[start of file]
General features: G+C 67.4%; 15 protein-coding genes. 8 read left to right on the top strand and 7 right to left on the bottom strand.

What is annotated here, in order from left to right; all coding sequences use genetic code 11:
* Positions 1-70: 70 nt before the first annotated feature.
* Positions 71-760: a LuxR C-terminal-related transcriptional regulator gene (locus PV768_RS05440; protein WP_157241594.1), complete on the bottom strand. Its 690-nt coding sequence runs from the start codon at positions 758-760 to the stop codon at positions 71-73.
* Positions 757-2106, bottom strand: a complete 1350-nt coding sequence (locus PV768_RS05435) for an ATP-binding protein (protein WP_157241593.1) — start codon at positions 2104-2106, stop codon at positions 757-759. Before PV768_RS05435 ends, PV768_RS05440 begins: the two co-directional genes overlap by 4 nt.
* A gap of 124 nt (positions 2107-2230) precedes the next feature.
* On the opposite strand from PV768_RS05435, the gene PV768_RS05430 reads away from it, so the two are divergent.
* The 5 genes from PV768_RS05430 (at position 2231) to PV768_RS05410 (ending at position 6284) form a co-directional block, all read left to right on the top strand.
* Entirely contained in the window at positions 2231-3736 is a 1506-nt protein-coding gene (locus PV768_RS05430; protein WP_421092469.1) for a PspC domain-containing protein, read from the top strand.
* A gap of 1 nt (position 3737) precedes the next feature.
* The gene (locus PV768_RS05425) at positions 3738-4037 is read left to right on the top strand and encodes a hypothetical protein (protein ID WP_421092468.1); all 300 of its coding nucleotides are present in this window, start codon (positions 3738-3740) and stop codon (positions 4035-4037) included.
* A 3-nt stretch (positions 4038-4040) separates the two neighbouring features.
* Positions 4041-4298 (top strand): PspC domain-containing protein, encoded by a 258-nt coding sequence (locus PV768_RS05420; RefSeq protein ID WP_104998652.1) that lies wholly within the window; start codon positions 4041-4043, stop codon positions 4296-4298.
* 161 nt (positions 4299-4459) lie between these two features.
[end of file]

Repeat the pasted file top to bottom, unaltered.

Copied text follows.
General features: G+C 67.4%; 15 protein-coding genes. 8 read left to right on the top strand and 7 right to left on the bottom strand.

What is annotated here, in order from left to right; all coding sequences use genetic code 11:
* Positions 1-70: 70 nt before the first annotated feature.
* Positions 71-760: a LuxR C-terminal-related transcriptional regulator gene (locus PV768_RS05440; protein WP_157241594.1), complete on the bottom strand. Its 690-nt coding sequence runs from the start codon at positions 758-760 to the stop codon at positions 71-73.
* Positions 757-2106, bottom strand: a complete 1350-nt coding sequence (locus PV768_RS05435) for an ATP-binding protein (protein WP_157241593.1) — start codon at positions 2104-2106, stop codon at positions 757-759. Before PV768_RS05435 ends, PV768_RS05440 begins: the two co-directional genes overlap by 4 nt.
* A gap of 124 nt (positions 2107-2230) precedes the next feature.
* On the opposite strand from PV768_RS05435, the gene PV768_RS05430 reads away from it, so the two are divergent.
* The 5 genes from PV768_RS05430 (at position 2231) to PV768_RS05410 (ending at position 6284) form a co-directional block, all read left to right on the top strand.
* Entirely contained in the window at positions 2231-3736 is a 1506-nt protein-coding gene (locus PV768_RS05430; protein WP_421092469.1) for a PspC domain-containing protein, read from the top strand.
* A gap of 1 nt (position 3737) precedes the next feature.
* The gene (locus PV768_RS05425) at positions 3738-4037 is read left to right on the top strand and encodes a hypothetical protein (protein ID WP_421092468.1); all 300 of its coding nucleotides are present in this window, start codon (positions 3738-3740) and stop codon (positions 4035-4037) included.
* A 3-nt stretch (positions 4038-4040) separates the two neighbouring features.
* Positions 4041-4298 (top strand): PspC domain-containing protein, encoded by a 258-nt coding sequence (locus PV768_RS05420; RefSeq protein ID WP_104998652.1) that lies wholly within the window; start codon positions 4041-4043, stop codon positions 4296-4298.
* 161 nt (positions 4299-4459) lie between these two features.